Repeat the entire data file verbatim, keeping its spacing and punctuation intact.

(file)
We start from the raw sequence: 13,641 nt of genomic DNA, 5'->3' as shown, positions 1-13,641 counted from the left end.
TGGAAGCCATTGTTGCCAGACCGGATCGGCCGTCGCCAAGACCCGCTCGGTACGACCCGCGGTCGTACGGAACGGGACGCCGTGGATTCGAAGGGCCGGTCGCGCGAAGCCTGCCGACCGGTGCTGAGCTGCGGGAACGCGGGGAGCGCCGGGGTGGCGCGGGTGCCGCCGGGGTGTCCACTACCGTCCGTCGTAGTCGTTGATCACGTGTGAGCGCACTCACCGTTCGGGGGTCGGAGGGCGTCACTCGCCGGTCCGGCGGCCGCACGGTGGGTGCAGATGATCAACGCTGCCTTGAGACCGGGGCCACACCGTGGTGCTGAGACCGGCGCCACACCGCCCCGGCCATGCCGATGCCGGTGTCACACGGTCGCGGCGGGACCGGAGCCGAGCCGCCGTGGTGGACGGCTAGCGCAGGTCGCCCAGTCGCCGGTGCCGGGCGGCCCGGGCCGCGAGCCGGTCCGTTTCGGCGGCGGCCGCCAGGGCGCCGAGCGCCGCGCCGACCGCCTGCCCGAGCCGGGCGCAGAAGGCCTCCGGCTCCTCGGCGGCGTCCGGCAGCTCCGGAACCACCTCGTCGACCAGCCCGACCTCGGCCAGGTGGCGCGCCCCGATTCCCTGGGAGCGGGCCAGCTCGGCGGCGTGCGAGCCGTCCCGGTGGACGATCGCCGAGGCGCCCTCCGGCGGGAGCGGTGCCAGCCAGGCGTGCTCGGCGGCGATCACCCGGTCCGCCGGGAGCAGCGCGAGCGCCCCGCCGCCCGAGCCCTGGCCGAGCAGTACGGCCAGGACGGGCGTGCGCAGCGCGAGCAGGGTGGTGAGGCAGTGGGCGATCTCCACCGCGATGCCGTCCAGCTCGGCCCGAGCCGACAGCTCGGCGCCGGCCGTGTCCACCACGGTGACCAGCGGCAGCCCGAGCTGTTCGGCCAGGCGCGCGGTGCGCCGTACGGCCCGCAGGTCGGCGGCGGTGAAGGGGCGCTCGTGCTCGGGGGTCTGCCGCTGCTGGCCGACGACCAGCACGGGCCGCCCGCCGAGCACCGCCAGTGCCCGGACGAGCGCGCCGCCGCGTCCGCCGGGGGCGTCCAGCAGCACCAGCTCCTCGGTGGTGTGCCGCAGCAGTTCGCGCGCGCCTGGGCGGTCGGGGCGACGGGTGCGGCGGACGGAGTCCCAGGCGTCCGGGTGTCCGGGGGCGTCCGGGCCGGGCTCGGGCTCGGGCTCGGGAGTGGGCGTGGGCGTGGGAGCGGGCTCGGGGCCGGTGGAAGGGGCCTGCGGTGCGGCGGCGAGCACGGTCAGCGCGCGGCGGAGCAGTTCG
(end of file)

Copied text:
We start from the raw sequence: 13,641 nt of genomic DNA, 5'->3' as shown, positions 1-13,641 counted from the left end.
TGGAAGCCATTGTTGCCAGACCGGATCGGCCGTCGCCAAGACCCGCTCGGTACGACCCGCGGTCGTACGGAACGGGACGCCGTGGATTCGAAGGGCCGGTCGCGCGAAGCCTGCCGACCGGTGCTGAGCTGCGGGAACGCGGGGAGCGCCGGGGTGGCGCGGGTGCCGCCGGGGTGTCCACTACCGTCCGTCGTAGTCGTTGATCACGTGTGAGCGCACTCACCGTTCGGGGGTCGGAGGGCGTCACTCGCCGGTCCGGCGGCCGCACGGTGGGTGCAGATGATCAACGCTGCCTTGAGACCGGGGCCACACCGTGGTGCTGAGACCGGCGCCACACCGCCCCGGCCATGCCGATGCCGGTGTCACACGGTCGCGGCGGGACCGGAGCCGAGCCGCCGTGGTGGACGGCTAGCGCAGGTCGCCCAGTCGCCGGTGCCGGGCGGCCCGGGCCGCGAGCCGGTCCGTTTCGGCGGCGGCCGCCAGGGCGCCGAGCGCCGCGCCGACCGCCTGCCCGAGCCGGGCGCAGAAGGCCTCCGGCTCCTCGGCGGCGTCCGGCAGCTCCGGAACCACCTCGTCGACCAGCCCGACCTCGGCCAGGTGGCGCGCCCCGATTCCCTGGGAGCGGGCCAGCTCGGCGGCGTGCGAGCCGTCCCGGTGGACGATCGCCGAGGCGCCCTCCGGCGGGAGCGGTGCCAGCCAGGCGTGCTCGGCGGCGATCACCCGGTCCGCCGGGAGCAGCGCGAGCGCCCCGCCGCCCGAGCCCTGGCCGAGCAGTACGGCCAGGACGGGCGTGCGCAGCGCGAGCAGGGTGGTGAGGCAGTGGGCGATCTCCACCGCGATGCCGTCCAGCTCGGCCCGAGCCGACAGCTCGGCGCCGGCCGTGTCCACCACGGTGACCAGCGGCAGCCCGAGCTGTTCGGCCAGGCGCGCGGTGCGCCGTACGGCCCGCAGGTCGGCGGCGGTGAAGGGGCGCTCGTGCTCGGGGGTCTGCCGCTGCTGGCCGACGACCAGCACGGGCCGCCCGCCGAGCACCGCCAGTGCCCGGACGAGCGCGCCGCCGCGTCCGCCGGGGGCGTCCAGCAGCACCAGCTCCTCGGTGGTGTGCCGCAGCAGTTCGCGCGCGCCTGGGCGGTCGGGGCGACGGGTGCGGCGGACGGAGTCCCAGGCGTCCGGGTGTCCGGGGGCGTCCGGGCCGGGCTCGGGCTCGGGCTCGGGAGTGGGCGTGGGCGTGGGAGCGGGCTCGGGGCCGGTGGAAGGGGCCTGCGGTGCGGCGGCGAGCACGGTCAGCGCGCGGCGGAGCAGTTCG